What are its unemployment implications

NC economic theory postulates that involuntary unemployment will eliminate over time by market forces and equilibrium restored by a fall in the wage rate.

Firms can artificially create involuntary unemployment if they choose to adopt efficiency wages that profit maximise at the firm level. Efficiency wages imply real wage rigidity that may prevent labour mkt equilibrium.

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There are various efficiency wages:

Solow condition recognises that there is a +ve relationship between wage and effort. Aim is to derive optimal wage rate such that elasticity of effort w.r.t. wage is = 1. A 1% increase in wage results in 1% increase in effort. This wage may be above mkt clearing wage thus involuntary unemployment may be generated. The level of unemployment is dependant on AD. Wages will not deviate from the optimal Solow wage regardless of economic activity. The derived wage minimises the cost per unit of efficiency.

Shirking (Shapiro & Stiglitz 1984) condition recognises that workers may work or shirk (not work) It may not be possible or be too costly for a firm to constantly monitor employees and may be demoralising for employees at work. A non-shirking wage rate is derived that is optimal in eliminating shirking. The wage is positively dependant on: lower the involuntary unemployment, higher the unemployment benefits, lower probability of shirking detection. Since higher unemployment benefits positively influence the non-shirking wage, such benefits increase unemployment!

Turnover model recognises that it is costly for firm to search, interview, train, contract etc of a new employee. The aim is to minimise on labour turnover costs such that to mitigate employees quitting for alternative jobs. This wage is likely to be above clearing wage hence involuntary unemployment. Even if all firms offer above mkt clearing wage, employee will incur a spell of unemployment until re-employed by another firm at the existing wage thus employee is discouraged from shirking.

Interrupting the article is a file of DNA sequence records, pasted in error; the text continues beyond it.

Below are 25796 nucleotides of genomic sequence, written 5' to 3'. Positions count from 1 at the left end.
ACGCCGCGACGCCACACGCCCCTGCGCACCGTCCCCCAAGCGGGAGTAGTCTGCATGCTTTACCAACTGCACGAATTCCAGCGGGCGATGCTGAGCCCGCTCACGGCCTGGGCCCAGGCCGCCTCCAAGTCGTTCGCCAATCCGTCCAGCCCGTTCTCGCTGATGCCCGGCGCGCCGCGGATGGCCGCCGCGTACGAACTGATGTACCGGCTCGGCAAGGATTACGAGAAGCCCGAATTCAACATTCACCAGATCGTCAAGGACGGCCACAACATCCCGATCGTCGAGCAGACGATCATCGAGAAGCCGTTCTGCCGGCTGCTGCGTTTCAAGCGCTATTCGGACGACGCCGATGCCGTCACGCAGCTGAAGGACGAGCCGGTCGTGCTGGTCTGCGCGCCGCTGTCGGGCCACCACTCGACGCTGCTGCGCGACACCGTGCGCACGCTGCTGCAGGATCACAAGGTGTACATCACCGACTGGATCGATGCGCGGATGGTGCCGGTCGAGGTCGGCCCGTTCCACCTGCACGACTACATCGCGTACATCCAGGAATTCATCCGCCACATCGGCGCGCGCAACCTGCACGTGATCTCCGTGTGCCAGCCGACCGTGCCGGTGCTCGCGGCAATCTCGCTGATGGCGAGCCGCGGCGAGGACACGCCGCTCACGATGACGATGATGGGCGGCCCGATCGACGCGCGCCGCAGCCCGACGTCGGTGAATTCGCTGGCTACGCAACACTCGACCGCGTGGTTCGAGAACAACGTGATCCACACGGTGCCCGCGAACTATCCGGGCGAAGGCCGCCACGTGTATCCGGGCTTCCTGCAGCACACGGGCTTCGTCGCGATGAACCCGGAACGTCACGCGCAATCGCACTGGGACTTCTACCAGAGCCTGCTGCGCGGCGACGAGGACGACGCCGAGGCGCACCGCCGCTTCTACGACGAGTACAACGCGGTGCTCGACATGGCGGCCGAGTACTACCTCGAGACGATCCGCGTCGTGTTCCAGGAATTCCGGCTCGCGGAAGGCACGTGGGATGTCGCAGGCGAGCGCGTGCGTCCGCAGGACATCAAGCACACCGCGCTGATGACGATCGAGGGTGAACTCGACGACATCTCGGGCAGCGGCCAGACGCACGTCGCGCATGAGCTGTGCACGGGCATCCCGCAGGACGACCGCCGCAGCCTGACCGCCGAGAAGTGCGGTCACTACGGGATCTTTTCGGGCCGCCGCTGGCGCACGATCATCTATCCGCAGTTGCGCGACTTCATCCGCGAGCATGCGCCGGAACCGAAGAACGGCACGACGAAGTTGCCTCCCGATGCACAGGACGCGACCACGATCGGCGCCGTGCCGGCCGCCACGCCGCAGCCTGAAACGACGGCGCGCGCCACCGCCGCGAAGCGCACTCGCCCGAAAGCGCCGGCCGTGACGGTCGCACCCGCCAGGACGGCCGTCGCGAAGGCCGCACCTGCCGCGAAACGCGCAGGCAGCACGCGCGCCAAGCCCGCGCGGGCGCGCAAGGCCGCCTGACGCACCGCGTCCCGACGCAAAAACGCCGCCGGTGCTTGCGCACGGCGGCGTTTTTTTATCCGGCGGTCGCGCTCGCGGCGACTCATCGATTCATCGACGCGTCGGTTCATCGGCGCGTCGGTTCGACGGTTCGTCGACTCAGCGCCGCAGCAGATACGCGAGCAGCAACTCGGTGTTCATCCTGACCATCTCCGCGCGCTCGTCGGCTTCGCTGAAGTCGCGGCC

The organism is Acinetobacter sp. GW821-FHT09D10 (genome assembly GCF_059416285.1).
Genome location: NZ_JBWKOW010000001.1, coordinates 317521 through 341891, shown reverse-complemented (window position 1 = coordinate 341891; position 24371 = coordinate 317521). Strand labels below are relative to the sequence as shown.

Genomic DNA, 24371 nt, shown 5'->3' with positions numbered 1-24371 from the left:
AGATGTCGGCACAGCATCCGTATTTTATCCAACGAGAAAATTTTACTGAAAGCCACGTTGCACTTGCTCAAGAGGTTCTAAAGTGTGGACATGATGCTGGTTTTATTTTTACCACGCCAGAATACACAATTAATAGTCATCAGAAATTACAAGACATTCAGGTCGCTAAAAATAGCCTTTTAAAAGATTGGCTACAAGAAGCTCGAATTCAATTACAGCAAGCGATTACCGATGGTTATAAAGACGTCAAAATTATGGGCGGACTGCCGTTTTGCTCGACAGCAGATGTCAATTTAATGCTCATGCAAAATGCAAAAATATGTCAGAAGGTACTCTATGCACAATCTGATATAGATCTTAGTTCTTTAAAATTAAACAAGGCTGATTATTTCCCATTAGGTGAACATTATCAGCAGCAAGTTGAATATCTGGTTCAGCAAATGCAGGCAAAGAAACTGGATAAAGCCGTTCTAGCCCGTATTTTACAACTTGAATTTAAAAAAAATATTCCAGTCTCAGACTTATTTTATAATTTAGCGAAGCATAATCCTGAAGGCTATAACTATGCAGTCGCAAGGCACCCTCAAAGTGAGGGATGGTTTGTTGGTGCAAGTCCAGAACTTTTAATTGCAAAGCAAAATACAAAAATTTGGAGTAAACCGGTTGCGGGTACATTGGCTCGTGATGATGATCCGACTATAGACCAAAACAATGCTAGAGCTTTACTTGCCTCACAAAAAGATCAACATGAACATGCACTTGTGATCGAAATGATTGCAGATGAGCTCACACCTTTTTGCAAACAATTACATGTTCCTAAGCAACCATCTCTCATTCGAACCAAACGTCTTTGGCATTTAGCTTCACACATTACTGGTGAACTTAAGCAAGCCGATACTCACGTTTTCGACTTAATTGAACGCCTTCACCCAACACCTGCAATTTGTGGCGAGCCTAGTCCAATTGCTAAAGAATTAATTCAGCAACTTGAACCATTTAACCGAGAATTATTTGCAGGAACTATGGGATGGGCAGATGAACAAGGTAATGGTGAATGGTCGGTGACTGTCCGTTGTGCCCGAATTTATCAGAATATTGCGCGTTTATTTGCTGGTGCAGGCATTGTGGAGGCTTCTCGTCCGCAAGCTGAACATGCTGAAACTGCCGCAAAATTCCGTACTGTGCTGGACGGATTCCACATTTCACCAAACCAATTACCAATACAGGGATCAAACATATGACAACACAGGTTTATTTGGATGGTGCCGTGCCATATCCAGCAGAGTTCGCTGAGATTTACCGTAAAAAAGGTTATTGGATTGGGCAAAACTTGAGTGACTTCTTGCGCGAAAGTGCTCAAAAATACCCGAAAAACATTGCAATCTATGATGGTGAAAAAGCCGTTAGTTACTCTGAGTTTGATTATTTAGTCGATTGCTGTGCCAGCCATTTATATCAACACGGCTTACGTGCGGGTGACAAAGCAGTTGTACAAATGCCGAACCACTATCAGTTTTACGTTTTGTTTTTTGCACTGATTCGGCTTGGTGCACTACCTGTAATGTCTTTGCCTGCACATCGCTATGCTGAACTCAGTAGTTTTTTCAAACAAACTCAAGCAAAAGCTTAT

Firms may adopt above mkt clearing wage to economise on adverse selection problems. Higher wage are likely to attract more productive labour. Firms may wish to set wage above mkt clearing wage in an attempt to achieve a more productive labour force.

Henry ford in the early 1900s adopted efficiency wages and paid employees a significantly higher wage than their next best alternative. Consequently, shirking mitigated and productivity increased resulting in increased profits.

Krueger found that franchised restaurants paid less than company owned restaurants due to better employee monitoring thus the need for efficiency wages are less than in company owned restaurants.

Efficiency wage models may contribute to profit maximisation at micro level, but they may predict involuntary unemployment that results in labour market disequilibrium. Employees that appreciate efficiency wages are likely to adopt them they are likely to increase profits and/or minimise on labour costs. Any other wage rate derived by either of the above efficiency wage models would contribute to sub-optimal wages at firm-level. Firms that rely on high specific training are likely to adopt efficiency wages, especially shirking and turnover efficiency models such as to maximise returns on specific training as employees are less likely to quit.